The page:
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Saturday, 18 June 2011

That's Just Telling!

Okay, so you know how we are always being told Show not Tell ?

Well I'm reading two examples of successful novels that both seem to rely heavily on telling.

TELLING involves narrative summary. Being told what is happening rather than the reader feeling it for themselves. The author spells everything out, populating the narrative with statements, rather than letting the reader experience it. While it is possible to include some description in the telling, it is fairly stark and factual.

A friend recently leant me her copy (that she'd owned since she was 13yrs old) of Du Maurier's 'Frenchman's Creek'  She adored it. I was surprised to find how much it read like a teen romance. I was also surprised how my initial impression of the book (apart from the first chapter) suggests that it is more heavy on the telling and that it appeared  to rely a great deal on exposition through dialogue, which can make the piece punchy and action packed and consequently, me, the reader more of an onlooker than a participant.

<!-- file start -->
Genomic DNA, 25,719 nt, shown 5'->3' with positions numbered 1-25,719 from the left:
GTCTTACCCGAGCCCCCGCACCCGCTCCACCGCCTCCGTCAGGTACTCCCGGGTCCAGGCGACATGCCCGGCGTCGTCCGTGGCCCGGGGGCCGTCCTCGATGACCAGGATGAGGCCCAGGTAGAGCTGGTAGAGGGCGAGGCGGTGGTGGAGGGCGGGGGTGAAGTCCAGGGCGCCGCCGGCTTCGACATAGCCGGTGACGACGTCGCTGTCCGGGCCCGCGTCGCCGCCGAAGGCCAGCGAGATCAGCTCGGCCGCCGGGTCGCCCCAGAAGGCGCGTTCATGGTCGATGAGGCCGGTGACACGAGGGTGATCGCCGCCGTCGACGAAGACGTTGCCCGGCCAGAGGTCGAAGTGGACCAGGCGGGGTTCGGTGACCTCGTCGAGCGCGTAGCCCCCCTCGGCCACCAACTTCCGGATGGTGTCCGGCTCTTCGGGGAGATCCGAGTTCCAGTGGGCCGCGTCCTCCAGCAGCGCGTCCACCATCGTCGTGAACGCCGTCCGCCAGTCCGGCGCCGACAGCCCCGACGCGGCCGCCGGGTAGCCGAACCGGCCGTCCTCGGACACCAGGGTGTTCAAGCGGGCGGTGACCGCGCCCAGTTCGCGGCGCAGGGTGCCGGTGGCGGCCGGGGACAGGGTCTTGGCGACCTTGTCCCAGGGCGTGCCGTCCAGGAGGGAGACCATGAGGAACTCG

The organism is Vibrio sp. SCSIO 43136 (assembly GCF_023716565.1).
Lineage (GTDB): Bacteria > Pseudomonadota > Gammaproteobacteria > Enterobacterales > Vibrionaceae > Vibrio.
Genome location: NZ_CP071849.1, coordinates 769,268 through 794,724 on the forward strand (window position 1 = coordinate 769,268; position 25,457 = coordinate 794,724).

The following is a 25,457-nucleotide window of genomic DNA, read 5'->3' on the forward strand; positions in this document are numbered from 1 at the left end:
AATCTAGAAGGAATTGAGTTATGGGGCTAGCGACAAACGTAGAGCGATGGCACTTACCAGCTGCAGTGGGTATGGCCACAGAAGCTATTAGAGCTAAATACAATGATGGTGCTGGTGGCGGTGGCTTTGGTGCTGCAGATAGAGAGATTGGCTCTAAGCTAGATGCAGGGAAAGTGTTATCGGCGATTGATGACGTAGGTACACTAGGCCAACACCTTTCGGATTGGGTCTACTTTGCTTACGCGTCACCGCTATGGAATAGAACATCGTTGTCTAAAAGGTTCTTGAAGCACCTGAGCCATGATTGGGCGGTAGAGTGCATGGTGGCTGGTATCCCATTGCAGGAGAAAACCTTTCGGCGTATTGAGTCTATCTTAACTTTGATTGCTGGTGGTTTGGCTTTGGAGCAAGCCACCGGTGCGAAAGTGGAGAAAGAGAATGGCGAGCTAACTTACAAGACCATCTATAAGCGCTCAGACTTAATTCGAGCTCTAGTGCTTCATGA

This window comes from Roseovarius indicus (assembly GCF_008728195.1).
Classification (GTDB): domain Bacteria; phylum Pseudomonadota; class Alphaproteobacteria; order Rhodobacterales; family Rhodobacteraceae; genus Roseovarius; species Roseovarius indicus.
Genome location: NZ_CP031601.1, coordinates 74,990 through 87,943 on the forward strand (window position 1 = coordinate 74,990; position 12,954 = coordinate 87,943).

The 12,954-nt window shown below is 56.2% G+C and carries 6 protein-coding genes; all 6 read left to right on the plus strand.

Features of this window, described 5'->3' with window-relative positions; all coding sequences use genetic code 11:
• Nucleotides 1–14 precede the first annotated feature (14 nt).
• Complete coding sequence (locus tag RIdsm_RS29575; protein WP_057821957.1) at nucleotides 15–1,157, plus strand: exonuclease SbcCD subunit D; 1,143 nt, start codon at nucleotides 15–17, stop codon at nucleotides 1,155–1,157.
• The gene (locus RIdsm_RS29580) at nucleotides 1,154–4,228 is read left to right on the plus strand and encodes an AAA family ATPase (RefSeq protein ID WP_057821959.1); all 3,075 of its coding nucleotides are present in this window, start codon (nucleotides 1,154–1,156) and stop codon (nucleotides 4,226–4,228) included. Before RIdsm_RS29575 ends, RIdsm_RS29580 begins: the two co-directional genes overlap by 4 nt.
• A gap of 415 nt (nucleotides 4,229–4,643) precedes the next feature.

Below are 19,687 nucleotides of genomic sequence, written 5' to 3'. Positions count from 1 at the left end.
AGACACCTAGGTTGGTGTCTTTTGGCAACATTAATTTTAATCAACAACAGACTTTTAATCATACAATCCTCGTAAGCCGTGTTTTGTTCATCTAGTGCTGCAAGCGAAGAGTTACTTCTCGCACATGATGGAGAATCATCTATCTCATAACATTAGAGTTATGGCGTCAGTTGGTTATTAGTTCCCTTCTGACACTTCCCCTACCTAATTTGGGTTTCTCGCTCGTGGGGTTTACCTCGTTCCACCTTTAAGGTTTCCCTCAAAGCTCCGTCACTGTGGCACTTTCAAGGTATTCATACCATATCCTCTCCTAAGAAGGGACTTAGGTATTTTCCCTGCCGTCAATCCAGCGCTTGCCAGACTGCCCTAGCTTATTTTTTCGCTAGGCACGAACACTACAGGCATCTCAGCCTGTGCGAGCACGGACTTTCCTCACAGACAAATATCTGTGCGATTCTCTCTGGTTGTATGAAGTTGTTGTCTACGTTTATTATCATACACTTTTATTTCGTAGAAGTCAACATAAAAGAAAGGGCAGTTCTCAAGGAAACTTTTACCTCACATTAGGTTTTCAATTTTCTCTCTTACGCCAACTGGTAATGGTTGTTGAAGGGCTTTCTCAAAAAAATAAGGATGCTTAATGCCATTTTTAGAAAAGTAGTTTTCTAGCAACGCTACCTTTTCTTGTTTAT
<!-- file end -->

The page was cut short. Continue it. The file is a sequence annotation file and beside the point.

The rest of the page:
'Their backs are not yet broken that's one blessing" he called softly; "perhaps they are worth all the guineas Sir Harry paid for them after all" The driver shrugged his shoulders. He was too tired and too stiff to argue.The roads were damnation and if the wheels were broken and the horses destroyed he would be to blame, not his companion. If they could have travelled quietly, taking a week over the journey, but this devilish break neck speed, sparing neither man nor beast, all because of my lady's damned ill-humour.'



Cormac McCarthy's 'The Road' was also recommened by the same friend. The novel has been made into a film with Viggo Mortensen. Again my initial, overall impressions have been surprise at how much like a YA it seems, populated mostly with with telling sentences.  Nevertheless on reading the opening page again, I am astonished how much more showing there is than I remembered. While the telling style makes the piece move faster, I feel like someone looking in on the action rather than being part of it. Of course this could be a plot devise to reflect how the MC is distancing himself from emotion after the harrowing experiences he has suffered.

'With the first gray light he rose and left the boy sleeping and walked out to the road and squatted and studied the country to the south. Barren, silent, godless. He thought the month was October but he wasn't sure. He hadn't kept a calendar for years. They were moving south. There'd be no surviving another winter here'.